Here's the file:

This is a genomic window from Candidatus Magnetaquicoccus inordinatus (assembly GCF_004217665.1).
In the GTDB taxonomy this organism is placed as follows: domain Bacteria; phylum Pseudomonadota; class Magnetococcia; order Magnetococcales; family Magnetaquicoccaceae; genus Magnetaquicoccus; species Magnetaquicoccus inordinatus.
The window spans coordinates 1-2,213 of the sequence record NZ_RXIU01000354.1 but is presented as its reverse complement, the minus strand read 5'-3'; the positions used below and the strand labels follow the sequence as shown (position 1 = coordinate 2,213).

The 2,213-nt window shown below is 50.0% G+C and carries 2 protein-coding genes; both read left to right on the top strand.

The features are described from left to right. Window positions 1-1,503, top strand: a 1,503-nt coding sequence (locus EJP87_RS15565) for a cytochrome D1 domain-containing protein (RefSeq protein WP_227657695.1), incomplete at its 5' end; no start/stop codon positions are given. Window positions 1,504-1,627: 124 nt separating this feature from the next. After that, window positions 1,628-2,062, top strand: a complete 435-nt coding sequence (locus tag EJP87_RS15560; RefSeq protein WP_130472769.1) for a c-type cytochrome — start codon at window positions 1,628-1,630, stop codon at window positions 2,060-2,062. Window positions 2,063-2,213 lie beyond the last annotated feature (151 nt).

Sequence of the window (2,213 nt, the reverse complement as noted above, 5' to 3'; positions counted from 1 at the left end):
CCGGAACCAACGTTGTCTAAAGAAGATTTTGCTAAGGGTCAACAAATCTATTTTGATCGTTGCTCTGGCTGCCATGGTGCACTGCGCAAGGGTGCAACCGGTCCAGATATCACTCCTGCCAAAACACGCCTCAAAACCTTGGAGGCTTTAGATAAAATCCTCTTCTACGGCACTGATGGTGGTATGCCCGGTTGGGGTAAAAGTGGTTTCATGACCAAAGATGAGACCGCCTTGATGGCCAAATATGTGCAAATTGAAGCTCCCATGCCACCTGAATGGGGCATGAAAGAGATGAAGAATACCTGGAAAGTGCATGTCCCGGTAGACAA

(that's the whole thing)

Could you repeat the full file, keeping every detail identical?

This is a genomic window from Candidatus Magnetaquicoccus inordinatus (assembly GCF_004217665.1).
In the GTDB taxonomy this organism is placed as follows: domain Bacteria; phylum Pseudomonadota; class Magnetococcia; order Magnetococcales; family Magnetaquicoccaceae; genus Magnetaquicoccus; species Magnetaquicoccus inordinatus.
The window spans coordinates 1-2,213 of the sequence record NZ_RXIU01000354.1 but is presented as its reverse complement, the minus strand read 5'-3'; the positions used below and the strand labels follow the sequence as shown (position 1 = coordinate 2,213).

The 2,213-nt window shown below is 50.0% G+C and carries 2 protein-coding genes; both read left to right on the top strand.

The features are described from left to right. Window positions 1-1,503, top strand: a 1,503-nt coding sequence (locus EJP87_RS15565) for a cytochrome D1 domain-containing protein (RefSeq protein WP_227657695.1), incomplete at its 5' end; no start/stop codon positions are given. Window positions 1,504-1,627: 124 nt separating this feature from the next. After that, window positions 1,628-2,062, top strand: a complete 435-nt coding sequence (locus tag EJP87_RS15560; RefSeq protein WP_130472769.1) for a c-type cytochrome — start codon at window positions 1,628-1,630, stop codon at window positions 2,060-2,062. Window positions 2,063-2,213 lie beyond the last annotated feature (151 nt).

Sequence of the window (2,213 nt, the reverse complement as noted above, 5' to 3'; positions counted from 1 at the left end):
CCGGAACCAACGTTGTCTAAAGAAGATTTTGCTAAGGGTCAACAAATCTATTTTGATCGTTGCTCTGGCTGCCATGGTGCACTGCGCAAGGGTGCAACCGGTCCAGATATCACTCCTGCCAAAACACGCCTCAAAACCTTGGAGGCTTTAGATAAAATCCTCTTCTACGGCACTGATGGTGGTATGCCCGGTTGGGGTAAAAGTGGTTTCATGACCAAAGATGAGACCGCCTTGATGGCCAAATATGTGCAAATTGAAGCTCCCATGCCACCTGAATGGGGCATGAAAGAGATGAAGAATACCTGGAAAGTGCATGTCCCGGTAGACAA